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1. Everyone drank milk with a sandwich. Always.

 

2. Awesome phrases like "Are You On The Level?"

 

3. If you had just pajamas on, you Absoulutely had to put a robe on, or else it was like you were naked

 

I drink Milk with sandwiches and often use the phrase "Are you on the level" because it was so commonly used back then

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Not being seen in your PJs is hilarious to me.

 

One I thoguht of is more on TV than anything, which is that people almost never turn the lights off when they leave the house!

 

THe other one is all those lovely women going to bed with all their makeup on. I know it's because you have to wear makeup to be seen under the lights, esp in technicolor which washes you out like crazy, but it's still hilarious. Only a few times do you see them take it off or wearing cold cream or something, and that's usually for comedy's sake. The one time I thought was great was in The Women when Norma Shearer is going to bed in full makeup as usual, then Virginia whatshername, her daughter, gets in bed with her, kisses her and says, "I taste lipstick!" Then Norma says that she hasn't washed yet. I thought, what a clever way to get around the fact that you can't remove the makeup.

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Good thing Norma didn't remover her make up - she practically vaulted out of bed to go back out to the nightclub and confront "the women"!

 

Last night I watched all the Ann Dvorak pre-codes I recorded and found a few....

 

Franchot Tone puts rubbers on over his shoes before going out in the rain! I remember seeing old fashioned teachers wearing them in the 60's, but I bet you can't even FIND them nowadays. A great practical and forgotten accessory.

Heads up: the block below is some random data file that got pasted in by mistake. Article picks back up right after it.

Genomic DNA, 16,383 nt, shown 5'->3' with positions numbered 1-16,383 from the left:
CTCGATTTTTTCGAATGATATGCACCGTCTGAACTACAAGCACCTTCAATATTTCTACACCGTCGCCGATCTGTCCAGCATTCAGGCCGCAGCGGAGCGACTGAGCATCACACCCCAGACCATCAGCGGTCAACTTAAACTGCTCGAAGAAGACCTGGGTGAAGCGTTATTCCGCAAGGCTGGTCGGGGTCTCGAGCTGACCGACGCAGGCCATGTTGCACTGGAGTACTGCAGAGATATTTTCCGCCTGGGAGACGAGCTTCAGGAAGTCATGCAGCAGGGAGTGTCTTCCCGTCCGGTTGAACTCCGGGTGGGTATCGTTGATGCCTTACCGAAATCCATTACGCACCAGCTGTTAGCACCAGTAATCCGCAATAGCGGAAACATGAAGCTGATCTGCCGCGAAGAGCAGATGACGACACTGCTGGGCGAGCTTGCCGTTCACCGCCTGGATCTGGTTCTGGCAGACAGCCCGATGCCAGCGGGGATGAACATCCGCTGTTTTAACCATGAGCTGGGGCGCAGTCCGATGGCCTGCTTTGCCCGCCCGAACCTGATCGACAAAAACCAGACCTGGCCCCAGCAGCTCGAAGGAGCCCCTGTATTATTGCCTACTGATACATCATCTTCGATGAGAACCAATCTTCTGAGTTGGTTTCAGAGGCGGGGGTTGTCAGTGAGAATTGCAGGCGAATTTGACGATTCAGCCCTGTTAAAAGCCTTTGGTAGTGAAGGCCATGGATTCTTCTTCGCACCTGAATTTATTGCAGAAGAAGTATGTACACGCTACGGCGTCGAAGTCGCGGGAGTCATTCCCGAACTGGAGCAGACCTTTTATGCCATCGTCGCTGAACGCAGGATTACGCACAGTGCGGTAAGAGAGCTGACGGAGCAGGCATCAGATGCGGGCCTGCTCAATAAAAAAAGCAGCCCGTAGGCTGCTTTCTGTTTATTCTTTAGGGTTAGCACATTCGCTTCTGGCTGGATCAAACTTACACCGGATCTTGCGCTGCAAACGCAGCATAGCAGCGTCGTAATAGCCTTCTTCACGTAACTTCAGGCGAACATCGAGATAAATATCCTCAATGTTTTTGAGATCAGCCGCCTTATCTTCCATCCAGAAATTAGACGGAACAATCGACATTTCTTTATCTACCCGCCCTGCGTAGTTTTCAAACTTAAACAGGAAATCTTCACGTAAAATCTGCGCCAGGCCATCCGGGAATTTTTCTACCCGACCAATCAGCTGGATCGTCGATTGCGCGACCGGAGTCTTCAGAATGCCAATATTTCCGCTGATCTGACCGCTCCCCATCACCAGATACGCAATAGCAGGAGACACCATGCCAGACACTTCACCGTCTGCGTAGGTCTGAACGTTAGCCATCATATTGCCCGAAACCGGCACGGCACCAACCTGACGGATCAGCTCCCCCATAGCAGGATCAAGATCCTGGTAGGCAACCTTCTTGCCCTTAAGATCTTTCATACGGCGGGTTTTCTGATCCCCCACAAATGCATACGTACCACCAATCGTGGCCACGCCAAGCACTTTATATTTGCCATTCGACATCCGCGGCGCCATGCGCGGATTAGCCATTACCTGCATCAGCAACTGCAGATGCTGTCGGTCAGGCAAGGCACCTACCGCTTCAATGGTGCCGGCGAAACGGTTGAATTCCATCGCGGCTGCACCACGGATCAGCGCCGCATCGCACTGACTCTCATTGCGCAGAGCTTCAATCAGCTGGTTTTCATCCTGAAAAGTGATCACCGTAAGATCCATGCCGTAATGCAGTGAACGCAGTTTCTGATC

I also noticed a typo on a sign in the newsroom set, "Make Sure Your Right" most likely referring to getting the facts right in your story.

 

In DOUBLE INDEMNITY the grocery store where Stanwyk & MacMurray meet have signs that say, "Cand Milk" and "Cand Beans". I wasn't sure if that was a typo or just cute abbreviated jargon of the day.

 

I also notice dropping adverbs is nothing new to the language, example, "Don't take it personal" (should be "personally") "Get rich quick" ("quickly") and so on.

 

In the first half of our century, it wasn't unusual for kids to not even graduate from high school. These days more kids graduate, but language sloppiness is just accepted and misspelling is vogue. (ex; Hair Cutz, Ludakris)

I'd venture to say most kids do not know how to spell "light".

 

And did you realize cursive writing is a thing of the past? I have to translate cursive "notes" shown in films to TikiKid! (makes a good "code" for notes between MrTiki & I)

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How about people changing their clothes about 10 times a day? Especially women. Seems like there was an outfit for everything. You'd just have gotten dressed for breakfast, and then you'd have to go get changed for your golf date. Back home to change for the bridge club, oh and then another outfit for afternoon tea. Dress for dinner. Whoops, and then it's back upstairs to the boudouir to change into that killer evening gown, preparatory to going out to that hot nightclub.

Of course, the naughtier movies back then were more about getting UNdressed.